The other reference that came to my mind had to do with the folding in Sunset Boulevard. This was a fantastic example of how to construct a multi layered story, a masterpiece in screen writing; and it held a film inside a film, Gloria Swanson’s youth project, directed by Stroheim, which was watched by their respective characters in Sunset Blvd. Here we don’t have that symbolisms, nor the intention of that, but we have a film which drives the plot, and creates a very interesting character which never shows alive except for those pieces of celluloid (Mia Kirshner’s character) and teaches us (aswell as our noir detective) stuff we want to know. Even the madness of Fiona Shaw’s character (performed with special importance near a stairway, remember Sunst Bld?) reports to a correlation between the two pictures. i recently watched Antonioni’s “Profession: Reporter” and i believe that in the Italian’s picture, the “film within the film” had a similar effect to what de palma does here.

This and an interesting inversion of roles that makes the “femme fatale” a brunette (Swank) instead of the common blond (which would be Johanson) are the good elements. The weak link between the thick plot and De Palma’s will to search freely for stuff and move with more freedom (remember Blow Out) is the main flaw and its consequence is that the film almost never engages us, almost always fails to through at you elements that justify De Palma’s beautiful shots.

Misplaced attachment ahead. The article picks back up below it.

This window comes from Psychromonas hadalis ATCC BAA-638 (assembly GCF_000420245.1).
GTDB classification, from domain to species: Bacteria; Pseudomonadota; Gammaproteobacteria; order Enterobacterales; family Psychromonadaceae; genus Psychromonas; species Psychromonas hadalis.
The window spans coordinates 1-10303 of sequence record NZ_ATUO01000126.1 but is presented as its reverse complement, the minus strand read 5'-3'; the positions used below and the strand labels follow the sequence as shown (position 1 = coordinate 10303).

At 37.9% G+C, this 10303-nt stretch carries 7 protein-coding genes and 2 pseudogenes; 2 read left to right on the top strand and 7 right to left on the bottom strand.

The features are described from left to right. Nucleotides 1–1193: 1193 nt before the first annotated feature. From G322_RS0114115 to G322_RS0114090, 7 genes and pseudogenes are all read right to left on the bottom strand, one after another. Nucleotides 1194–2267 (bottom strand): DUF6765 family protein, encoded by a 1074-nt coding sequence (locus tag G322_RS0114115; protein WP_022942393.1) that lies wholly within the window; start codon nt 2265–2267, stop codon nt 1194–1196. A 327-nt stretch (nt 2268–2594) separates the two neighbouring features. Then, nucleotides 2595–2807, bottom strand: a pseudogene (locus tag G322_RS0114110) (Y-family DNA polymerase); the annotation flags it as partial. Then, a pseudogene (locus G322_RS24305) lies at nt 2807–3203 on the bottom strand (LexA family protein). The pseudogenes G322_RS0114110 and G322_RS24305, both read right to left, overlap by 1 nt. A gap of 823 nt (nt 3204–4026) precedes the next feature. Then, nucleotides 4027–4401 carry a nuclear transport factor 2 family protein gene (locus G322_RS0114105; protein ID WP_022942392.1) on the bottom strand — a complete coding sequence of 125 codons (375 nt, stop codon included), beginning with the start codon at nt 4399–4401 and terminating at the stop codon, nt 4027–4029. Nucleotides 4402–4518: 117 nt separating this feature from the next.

My evaluation: 3/5

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Blade Runner (1982)

“Blade Runner” (1982)


Impressionism in dystopic contours

First of all, Blade Runner is not about a story, it’s not about, characters, it’s not about being concrete. It’s about landscape, it’s about city, as reflex of civilization. It’s about correcting our present, knowing what happened in the past. And so, the future is used, so the sci-fi mood is brought. Paradoxal it may be, the future tense gives the viewer the necessary distance towards what he is supposed to “see”. And what you see is in here fundamental, not because of the spectacular sets, not because the astonishing prediction of what city will be in years to come but because it only shows what’s already in front of us. Practically every sci-fi film that tries to predict an entirely new city is based on what is “futuristic” in the time of its idealization, from visual power masterpieces like Metropolis, to franchised versions of a future world like Demolition Man. Ridley Scott proposes a city that exists already, today, now. We get to the future through present, our present and that links us to it where the future tense gave us distance. Everything is deliberately thrown in a dystopic, chaos like package, that shakes, not because it’s dark and rainy, but because it’s in a city that exists now, and in buildings older than a century now. Sebastian lives in a neoclassic building from probably end of XIXth century, the routs of everything clearly bad and distorted and perverse in this Scott’s future are clearly anchored on our present. Obviously every sci-fi director is before anything else, an earth inhabitant, so his base is his reality as a earthier, but in here, he makes the effort to through that at the viewer.